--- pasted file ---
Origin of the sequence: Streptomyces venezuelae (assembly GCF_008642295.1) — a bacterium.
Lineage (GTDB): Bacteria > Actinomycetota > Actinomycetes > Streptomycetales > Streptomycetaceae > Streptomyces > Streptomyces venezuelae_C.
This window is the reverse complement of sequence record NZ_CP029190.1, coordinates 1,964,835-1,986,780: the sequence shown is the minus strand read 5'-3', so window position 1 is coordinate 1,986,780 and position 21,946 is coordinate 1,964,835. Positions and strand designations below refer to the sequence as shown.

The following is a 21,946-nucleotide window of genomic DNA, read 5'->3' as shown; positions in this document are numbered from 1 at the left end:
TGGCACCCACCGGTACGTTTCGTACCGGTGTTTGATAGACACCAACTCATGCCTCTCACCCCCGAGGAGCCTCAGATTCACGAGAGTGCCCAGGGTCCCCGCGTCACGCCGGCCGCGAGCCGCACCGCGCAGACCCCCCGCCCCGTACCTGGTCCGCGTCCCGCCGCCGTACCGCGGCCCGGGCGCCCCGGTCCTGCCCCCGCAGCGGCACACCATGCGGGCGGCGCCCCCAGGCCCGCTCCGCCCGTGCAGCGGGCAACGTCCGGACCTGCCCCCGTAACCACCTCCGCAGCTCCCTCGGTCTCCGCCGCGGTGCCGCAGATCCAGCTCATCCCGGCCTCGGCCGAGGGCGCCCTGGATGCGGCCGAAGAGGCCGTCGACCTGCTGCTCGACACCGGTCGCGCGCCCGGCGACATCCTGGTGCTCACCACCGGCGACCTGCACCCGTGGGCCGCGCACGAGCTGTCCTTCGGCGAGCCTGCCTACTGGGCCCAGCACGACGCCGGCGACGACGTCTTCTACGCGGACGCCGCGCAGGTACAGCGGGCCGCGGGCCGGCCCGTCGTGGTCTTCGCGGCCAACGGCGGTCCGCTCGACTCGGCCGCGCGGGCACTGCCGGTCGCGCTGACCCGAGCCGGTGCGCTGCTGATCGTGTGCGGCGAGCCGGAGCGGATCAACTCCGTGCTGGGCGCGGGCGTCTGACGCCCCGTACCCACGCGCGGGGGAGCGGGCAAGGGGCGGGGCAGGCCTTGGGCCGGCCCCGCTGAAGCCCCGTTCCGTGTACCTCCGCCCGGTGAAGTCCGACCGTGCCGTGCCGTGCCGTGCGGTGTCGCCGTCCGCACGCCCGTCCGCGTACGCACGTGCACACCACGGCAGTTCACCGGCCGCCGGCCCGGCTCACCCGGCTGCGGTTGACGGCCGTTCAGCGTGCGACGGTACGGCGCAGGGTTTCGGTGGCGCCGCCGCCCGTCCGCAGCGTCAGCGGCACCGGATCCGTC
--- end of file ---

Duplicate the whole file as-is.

Origin of the sequence: Streptomyces venezuelae (assembly GCF_008642295.1) — a bacterium.
Lineage (GTDB): Bacteria > Actinomycetota > Actinomycetes > Streptomycetales > Streptomycetaceae > Streptomyces > Streptomyces venezuelae_C.
This window is the reverse complement of sequence record NZ_CP029190.1, coordinates 1,964,835-1,986,780: the sequence shown is the minus strand read 5'-3', so window position 1 is coordinate 1,986,780 and position 21,946 is coordinate 1,964,835. Positions and strand designations below refer to the sequence as shown.

The following is a 21,946-nucleotide window of genomic DNA, read 5'->3' as shown; positions in this document are numbered from 1 at the left end:
TGGCACCCACCGGTACGTTTCGTACCGGTGTTTGATAGACACCAACTCATGCCTCTCACCCCCGAGGAGCCTCAGATTCACGAGAGTGCCCAGGGTCCCCGCGTCACGCCGGCCGCGAGCCGCACCGCGCAGACCCCCCGCCCCGTACCTGGTCCGCGTCCCGCCGCCGTACCGCGGCCCGGGCGCCCCGGTCCTGCCCCCGCAGCGGCACACCATGCGGGCGGCGCCCCCAGGCCCGCTCCGCCCGTGCAGCGGGCAACGTCCGGACCTGCCCCCGTAACCACCTCCGCAGCTCCCTCGGTCTCCGCCGCGGTGCCGCAGATCCAGCTCATCCCGGCCTCGGCCGAGGGCGCCCTGGATGCGGCCGAAGAGGCCGTCGACCTGCTGCTCGACACCGGTCGCGCGCCCGGCGACATCCTGGTGCTCACCACCGGCGACCTGCACCCGTGGGCCGCGCACGAGCTGTCCTTCGGCGAGCCTGCCTACTGGGCCCAGCACGACGCCGGCGACGACGTCTTCTACGCGGACGCCGCGCAGGTACAGCGGGCCGCGGGCCGGCCCGTCGTGGTCTTCGCGGCCAACGGCGGTCCGCTCGACTCGGCCGCGCGGGCACTGCCGGTCGCGCTGACCCGAGCCGGTGCGCTGCTGATCGTGTGCGGCGAGCCGGAGCGGATCAACTCCGTGCTGGGCGCGGGCGTCTGACGCCCCGTACCCACGCGCGGGGGAGCGGGCAAGGGGCGGGGCAGGCCTTGGGCCGGCCCCGCTGAAGCCCCGTTCCGTGTACCTCCGCCCGGTGAAGTCCGACCGTGCCGTGCCGTGCCGTGCGGTGTCGCCGTCCGCACGCCCGTCCGCGTACGCACGTGCACACCACGGCAGTTCACCGGCCGCCGGCCCGGCTCACCCGGCTGCGGTTGACGGCCGTTCAGCGTGCGACGGTACGGCGCAGGGTTTCGGTGGCGCCGCCGCCCGTCCGCAGCGTCAGCGGCACCGGATCCGTC